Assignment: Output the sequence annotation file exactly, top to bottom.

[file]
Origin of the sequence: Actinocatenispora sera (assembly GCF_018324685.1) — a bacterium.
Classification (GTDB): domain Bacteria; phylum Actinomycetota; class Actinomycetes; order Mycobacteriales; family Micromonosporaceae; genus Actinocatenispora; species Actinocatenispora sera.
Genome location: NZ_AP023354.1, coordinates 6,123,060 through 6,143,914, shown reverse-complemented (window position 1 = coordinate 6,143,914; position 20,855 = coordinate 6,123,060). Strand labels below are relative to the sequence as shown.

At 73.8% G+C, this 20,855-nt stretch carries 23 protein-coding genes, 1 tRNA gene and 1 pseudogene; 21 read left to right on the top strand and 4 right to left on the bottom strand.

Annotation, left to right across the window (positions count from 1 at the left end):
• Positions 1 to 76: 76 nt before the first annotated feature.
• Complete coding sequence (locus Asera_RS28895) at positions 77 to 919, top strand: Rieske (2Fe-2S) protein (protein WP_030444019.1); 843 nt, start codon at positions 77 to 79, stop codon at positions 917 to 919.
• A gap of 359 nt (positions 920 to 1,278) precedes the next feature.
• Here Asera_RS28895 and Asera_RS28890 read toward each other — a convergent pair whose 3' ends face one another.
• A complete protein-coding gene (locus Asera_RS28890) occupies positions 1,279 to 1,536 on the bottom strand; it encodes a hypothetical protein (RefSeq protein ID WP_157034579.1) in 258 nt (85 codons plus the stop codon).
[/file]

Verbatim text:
Origin of the sequence: Actinocatenispora sera (assembly GCF_018324685.1) — a bacterium.
Classification (GTDB): domain Bacteria; phylum Actinomycetota; class Actinomycetes; order Mycobacteriales; family Micromonosporaceae; genus Actinocatenispora; species Actinocatenispora sera.
Genome location: NZ_AP023354.1, coordinates 6,123,060 through 6,143,914, shown reverse-complemented (window position 1 = coordinate 6,143,914; position 20,855 = coordinate 6,123,060). Strand labels below are relative to the sequence as shown.

At 73.8% G+C, this 20,855-nt stretch carries 23 protein-coding genes, 1 tRNA gene and 1 pseudogene; 21 read left to right on the top strand and 4 right to left on the bottom strand.

Annotation, left to right across the window (positions count from 1 at the left end):
• Positions 1 to 76: 76 nt before the first annotated feature.
• Complete coding sequence (locus Asera_RS28895) at positions 77 to 919, top strand: Rieske (2Fe-2S) protein (protein WP_030444019.1); 843 nt, start codon at positions 77 to 79, stop codon at positions 917 to 919.
• A gap of 359 nt (positions 920 to 1,278) precedes the next feature.
• Here Asera_RS28895 and Asera_RS28890 read toward each other — a convergent pair whose 3' ends face one another.
• A complete protein-coding gene (locus Asera_RS28890) occupies positions 1,279 to 1,536 on the bottom strand; it encodes a hypothetical protein (RefSeq protein ID WP_157034579.1) in 258 nt (85 codons plus the stop codon).